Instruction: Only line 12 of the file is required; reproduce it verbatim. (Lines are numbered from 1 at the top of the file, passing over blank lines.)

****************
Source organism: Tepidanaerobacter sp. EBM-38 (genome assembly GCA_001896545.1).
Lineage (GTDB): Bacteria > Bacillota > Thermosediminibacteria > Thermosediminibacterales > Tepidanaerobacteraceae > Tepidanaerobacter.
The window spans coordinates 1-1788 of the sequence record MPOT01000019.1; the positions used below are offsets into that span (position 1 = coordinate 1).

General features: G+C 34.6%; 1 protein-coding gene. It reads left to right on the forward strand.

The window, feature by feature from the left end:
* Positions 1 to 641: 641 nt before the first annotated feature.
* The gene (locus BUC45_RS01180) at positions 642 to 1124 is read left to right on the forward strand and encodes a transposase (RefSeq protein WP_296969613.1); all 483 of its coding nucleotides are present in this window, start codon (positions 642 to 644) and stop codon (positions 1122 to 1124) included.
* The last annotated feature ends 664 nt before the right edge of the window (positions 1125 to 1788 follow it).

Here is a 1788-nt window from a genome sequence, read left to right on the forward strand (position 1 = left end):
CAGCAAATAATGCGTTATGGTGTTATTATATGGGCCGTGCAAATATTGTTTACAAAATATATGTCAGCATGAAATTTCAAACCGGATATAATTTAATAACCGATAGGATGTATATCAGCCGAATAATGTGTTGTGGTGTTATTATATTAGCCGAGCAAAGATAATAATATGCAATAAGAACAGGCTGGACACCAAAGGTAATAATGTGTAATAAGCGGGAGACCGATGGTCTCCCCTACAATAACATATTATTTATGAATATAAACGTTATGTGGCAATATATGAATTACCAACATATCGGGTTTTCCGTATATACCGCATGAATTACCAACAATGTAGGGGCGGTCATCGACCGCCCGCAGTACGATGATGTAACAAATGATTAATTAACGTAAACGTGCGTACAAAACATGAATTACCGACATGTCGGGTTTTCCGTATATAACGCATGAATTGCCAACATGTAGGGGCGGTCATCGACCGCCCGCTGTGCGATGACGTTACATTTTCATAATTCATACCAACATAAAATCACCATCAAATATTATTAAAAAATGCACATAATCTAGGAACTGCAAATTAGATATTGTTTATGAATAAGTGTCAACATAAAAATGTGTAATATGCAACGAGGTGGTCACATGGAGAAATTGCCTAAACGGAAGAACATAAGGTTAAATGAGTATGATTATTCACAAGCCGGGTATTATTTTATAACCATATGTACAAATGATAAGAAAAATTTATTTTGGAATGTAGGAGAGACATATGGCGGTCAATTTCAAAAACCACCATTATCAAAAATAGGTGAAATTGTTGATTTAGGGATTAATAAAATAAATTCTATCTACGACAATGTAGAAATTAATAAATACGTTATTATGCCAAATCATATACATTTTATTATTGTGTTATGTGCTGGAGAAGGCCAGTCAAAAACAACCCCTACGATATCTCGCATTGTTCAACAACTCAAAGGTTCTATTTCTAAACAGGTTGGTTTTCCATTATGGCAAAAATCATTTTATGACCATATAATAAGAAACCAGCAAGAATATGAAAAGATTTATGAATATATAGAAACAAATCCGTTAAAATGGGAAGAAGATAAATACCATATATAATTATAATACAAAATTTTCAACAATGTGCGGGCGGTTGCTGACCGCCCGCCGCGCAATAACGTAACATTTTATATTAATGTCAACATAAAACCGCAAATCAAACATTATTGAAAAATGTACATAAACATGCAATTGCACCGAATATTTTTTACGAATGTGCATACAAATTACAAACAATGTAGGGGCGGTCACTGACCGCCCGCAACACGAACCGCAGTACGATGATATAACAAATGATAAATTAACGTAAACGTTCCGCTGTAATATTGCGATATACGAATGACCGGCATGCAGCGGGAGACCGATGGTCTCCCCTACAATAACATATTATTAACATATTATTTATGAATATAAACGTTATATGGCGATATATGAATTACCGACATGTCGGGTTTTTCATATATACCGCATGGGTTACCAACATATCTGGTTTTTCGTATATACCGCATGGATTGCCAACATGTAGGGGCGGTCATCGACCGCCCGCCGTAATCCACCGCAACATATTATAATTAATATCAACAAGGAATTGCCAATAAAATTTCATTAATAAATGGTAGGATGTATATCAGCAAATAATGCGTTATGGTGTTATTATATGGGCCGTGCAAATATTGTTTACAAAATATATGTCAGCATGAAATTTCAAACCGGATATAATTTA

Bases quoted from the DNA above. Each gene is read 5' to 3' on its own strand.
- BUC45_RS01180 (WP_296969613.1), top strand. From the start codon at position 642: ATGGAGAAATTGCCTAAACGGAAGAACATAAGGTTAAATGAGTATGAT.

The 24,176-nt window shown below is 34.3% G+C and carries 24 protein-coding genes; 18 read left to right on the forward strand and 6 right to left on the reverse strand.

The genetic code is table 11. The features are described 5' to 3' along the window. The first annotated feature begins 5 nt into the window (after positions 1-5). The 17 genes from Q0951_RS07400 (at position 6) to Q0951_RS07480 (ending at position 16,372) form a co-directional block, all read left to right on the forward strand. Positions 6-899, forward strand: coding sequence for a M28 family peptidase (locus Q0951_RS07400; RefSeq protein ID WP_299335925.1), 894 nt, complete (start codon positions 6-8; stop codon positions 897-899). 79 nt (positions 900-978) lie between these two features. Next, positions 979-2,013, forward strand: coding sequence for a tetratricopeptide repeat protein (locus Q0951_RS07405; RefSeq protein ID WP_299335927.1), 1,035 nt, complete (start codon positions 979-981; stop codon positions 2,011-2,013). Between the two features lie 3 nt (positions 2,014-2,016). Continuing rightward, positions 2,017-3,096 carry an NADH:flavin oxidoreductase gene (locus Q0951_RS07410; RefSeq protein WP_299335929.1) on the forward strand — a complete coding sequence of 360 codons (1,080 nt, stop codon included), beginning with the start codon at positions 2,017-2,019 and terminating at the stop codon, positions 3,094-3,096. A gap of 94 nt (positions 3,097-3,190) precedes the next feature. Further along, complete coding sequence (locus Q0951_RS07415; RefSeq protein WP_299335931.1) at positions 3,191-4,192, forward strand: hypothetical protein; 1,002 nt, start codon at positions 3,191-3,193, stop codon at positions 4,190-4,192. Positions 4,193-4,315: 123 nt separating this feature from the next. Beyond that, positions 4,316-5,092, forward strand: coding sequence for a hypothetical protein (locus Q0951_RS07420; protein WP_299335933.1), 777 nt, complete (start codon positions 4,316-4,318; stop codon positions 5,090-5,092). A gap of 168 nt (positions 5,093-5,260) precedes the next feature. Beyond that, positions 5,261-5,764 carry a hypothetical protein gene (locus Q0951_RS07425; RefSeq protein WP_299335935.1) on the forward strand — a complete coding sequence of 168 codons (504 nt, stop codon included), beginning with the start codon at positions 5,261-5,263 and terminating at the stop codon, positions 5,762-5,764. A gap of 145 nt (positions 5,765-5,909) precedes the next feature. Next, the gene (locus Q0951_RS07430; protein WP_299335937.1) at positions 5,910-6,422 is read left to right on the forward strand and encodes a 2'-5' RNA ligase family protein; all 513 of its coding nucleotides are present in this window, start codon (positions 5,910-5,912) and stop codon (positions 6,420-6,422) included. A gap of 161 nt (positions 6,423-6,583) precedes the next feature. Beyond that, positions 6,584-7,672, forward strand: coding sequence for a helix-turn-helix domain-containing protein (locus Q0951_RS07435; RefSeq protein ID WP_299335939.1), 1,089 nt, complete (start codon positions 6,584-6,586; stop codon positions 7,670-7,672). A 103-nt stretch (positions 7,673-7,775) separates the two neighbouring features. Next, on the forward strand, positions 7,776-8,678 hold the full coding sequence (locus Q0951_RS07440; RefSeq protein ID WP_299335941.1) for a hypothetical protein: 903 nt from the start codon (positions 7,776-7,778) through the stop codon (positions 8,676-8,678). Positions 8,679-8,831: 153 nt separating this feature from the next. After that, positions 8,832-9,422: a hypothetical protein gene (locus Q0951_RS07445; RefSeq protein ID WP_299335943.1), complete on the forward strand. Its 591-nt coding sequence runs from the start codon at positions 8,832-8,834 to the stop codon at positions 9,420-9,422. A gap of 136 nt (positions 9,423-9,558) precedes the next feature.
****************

- BUC45_RS01180 (WP_296969613.1), top strand. From the start codon at position 642: ATGGAGAAATTGCCTAAACGGAAGAACATAAGGTTAAATGAGTATGAT.